Tuesday, April 29th, 2008
I wrote in comments to Dr. Waterman's post at The Great Whatsit, that the first two stanzas of "To Brooklyn Bridge" had me anticipating a story -- maybe I should try and explain what I mean.
How many dawns, chill from his rippling rest
The seagull's wings shall dip and pivot him,
Shedding white rings of tumult, building high
Over the chained bay waters Liberty --
Then, with inviolate cure, forsake our eyes
As apparitional as sails that cross
Some page of figures to be filed away;
-- Till elevators drop us from our day...
So: You see the seagull flying across the bay in the dawn in the first stanza -- and I think this stanza is really the most beautiful bit of the poem -- and the second gives a feeling of dropping, as if we are taking our eyes from the gull to look at the events below it. Great! We're going to have a poem describing some events on the lower Manhattan waterfront! But no; the lens never focuses after it leaves the gull. That's my complaint.
"Till elevators drop us from our day" totally makes me think, "Till human voices wake us, and we drown."
Update: Waterman suggests that at least some of the images in subsequent stanzas could be interpreted as transformations of (or references to) the seagull. This is an interesting idea.
The University of Utah press will be publishing Autobiographies of Orhan Pamuk: the Writer in his Novels, by Michael McGaha, in July. It purports to be "the first book-length study of the life and writings of Pamuk", a claim which is born out by the searching I've been doing online. So, exciting! Can't wait! It is an excellent, promising title for a book about Pamuk's novels.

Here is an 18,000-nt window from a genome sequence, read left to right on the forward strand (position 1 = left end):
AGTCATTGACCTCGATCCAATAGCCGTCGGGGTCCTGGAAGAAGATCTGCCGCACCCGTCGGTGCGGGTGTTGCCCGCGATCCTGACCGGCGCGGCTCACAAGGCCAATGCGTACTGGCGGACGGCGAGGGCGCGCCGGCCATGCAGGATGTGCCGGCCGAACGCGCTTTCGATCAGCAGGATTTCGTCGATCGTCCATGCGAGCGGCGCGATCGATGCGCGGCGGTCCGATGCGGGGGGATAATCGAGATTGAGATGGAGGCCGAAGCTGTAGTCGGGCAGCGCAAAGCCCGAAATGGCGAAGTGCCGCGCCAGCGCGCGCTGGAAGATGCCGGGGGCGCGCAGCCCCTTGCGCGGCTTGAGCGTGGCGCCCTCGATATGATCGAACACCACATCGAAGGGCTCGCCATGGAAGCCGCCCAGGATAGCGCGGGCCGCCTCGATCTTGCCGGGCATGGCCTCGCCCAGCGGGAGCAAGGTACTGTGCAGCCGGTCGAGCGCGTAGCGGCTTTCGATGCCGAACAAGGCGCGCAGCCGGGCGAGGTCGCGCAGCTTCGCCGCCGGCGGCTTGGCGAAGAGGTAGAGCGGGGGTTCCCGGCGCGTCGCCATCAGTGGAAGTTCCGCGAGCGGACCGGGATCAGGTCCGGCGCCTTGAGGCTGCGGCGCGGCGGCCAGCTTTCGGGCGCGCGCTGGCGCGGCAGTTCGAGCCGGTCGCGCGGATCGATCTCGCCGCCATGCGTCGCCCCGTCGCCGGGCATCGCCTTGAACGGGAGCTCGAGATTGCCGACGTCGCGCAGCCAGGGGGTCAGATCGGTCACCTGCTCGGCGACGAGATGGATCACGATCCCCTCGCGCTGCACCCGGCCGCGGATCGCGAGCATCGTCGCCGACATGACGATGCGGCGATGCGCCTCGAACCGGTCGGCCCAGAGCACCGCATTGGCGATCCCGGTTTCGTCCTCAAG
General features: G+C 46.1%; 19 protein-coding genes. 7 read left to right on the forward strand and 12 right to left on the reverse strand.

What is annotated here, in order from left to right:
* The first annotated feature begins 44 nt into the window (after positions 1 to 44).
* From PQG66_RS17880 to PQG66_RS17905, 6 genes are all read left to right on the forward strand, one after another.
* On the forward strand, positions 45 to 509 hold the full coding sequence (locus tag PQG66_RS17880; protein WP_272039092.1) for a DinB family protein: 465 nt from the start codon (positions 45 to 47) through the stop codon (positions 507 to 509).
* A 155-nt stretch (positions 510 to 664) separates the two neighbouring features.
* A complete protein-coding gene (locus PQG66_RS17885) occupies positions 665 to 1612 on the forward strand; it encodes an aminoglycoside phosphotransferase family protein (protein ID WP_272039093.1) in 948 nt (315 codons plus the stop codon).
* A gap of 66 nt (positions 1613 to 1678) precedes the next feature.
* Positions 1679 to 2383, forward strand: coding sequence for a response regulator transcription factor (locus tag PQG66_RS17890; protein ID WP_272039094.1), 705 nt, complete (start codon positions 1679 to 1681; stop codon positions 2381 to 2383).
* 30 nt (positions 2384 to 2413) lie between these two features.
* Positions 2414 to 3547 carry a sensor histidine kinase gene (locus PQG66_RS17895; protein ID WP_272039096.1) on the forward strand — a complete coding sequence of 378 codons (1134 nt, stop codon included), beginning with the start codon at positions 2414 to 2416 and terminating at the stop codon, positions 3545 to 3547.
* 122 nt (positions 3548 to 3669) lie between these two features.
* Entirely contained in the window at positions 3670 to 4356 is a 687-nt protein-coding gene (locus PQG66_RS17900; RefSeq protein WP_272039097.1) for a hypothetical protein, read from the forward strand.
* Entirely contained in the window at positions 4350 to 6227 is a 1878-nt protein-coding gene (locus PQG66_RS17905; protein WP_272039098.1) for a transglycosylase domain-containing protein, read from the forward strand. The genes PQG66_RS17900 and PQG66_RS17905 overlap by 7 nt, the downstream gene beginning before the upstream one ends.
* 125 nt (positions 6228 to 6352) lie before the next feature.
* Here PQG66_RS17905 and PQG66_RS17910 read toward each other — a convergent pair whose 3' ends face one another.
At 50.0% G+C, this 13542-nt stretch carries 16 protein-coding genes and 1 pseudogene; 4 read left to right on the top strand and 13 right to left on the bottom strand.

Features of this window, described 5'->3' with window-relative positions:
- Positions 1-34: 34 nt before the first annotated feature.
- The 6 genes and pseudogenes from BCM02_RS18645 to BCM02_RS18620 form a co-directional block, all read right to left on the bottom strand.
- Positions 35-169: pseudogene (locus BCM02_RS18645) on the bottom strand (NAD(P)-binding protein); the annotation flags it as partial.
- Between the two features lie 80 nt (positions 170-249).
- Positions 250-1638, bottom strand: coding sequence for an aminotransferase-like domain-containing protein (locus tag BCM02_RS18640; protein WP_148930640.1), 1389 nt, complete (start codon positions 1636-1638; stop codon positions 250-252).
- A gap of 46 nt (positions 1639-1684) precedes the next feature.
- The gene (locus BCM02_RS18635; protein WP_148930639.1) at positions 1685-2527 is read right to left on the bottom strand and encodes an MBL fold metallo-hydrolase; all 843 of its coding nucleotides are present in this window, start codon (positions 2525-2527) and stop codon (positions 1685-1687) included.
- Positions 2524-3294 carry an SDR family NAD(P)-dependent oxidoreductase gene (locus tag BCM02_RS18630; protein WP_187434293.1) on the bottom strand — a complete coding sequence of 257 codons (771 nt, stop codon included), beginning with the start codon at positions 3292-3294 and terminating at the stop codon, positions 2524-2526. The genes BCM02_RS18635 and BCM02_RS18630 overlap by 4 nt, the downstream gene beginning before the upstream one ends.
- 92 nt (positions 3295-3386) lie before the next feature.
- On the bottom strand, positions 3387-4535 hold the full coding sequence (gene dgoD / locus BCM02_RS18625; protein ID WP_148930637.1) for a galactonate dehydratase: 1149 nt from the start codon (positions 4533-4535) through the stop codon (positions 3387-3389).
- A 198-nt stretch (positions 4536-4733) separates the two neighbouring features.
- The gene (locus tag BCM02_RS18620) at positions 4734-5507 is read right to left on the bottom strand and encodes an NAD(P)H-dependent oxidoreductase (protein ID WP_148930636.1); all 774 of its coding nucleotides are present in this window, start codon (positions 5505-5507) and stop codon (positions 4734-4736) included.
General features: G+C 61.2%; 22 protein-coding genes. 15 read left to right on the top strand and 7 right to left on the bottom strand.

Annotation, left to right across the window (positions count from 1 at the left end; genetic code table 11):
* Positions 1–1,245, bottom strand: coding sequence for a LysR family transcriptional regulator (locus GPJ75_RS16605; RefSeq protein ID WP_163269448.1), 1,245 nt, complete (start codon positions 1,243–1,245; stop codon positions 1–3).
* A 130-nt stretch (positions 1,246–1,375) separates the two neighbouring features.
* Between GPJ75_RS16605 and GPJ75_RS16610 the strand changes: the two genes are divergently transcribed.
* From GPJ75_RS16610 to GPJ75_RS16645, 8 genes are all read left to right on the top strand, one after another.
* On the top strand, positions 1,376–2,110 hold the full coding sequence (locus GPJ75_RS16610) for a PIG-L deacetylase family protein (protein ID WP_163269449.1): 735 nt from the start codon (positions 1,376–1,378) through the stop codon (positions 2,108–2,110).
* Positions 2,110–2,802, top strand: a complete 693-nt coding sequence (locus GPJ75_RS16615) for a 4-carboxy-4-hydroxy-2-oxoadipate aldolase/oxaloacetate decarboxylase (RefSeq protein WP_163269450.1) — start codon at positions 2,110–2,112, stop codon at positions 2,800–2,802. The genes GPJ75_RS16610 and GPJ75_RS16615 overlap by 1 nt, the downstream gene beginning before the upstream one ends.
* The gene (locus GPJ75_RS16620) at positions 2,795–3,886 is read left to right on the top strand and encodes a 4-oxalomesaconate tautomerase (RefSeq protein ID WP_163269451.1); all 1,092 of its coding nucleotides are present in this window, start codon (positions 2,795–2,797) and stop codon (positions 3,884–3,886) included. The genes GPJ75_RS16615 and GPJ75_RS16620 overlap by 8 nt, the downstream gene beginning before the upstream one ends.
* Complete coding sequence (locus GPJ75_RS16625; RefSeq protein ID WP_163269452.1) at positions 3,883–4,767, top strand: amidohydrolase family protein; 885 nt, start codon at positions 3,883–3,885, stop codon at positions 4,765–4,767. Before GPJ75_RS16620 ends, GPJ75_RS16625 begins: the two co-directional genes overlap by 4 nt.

Monday, April 28th, 2008
Go take a look at the test composition and grading method that heebie-geebie is describing, "Tiered Testing" -- it seems to me like it makes a lot of sense.
Well, Lush Life is seeming (⅓ of the way in) like it's not as good as I remember Freedomland being. It's a fun book, and exciting, but it doesn't really bear thinking about -- like I'm enjoying the read as long as I'm not thinking about what I'm reading. It's reminding me a lot of NYPD Blue, in that way. So, no posts about this book, I'm just going to read it without the reflection.
Sunday, April 27th, 2008
I'm taking a little break from the heavy European lit to read Richard Price's Lush Life. Ellen's been really enjoying it and she just finished, I'm going to dive in tonight. We've read Clockers and Freedomland previously and enjoyed them both -- if memory serves I thought Freedomland was by far the better of the two so I've got my fingers crossed that the upward trend will continue with his latest.
Friday, April 25th, 2008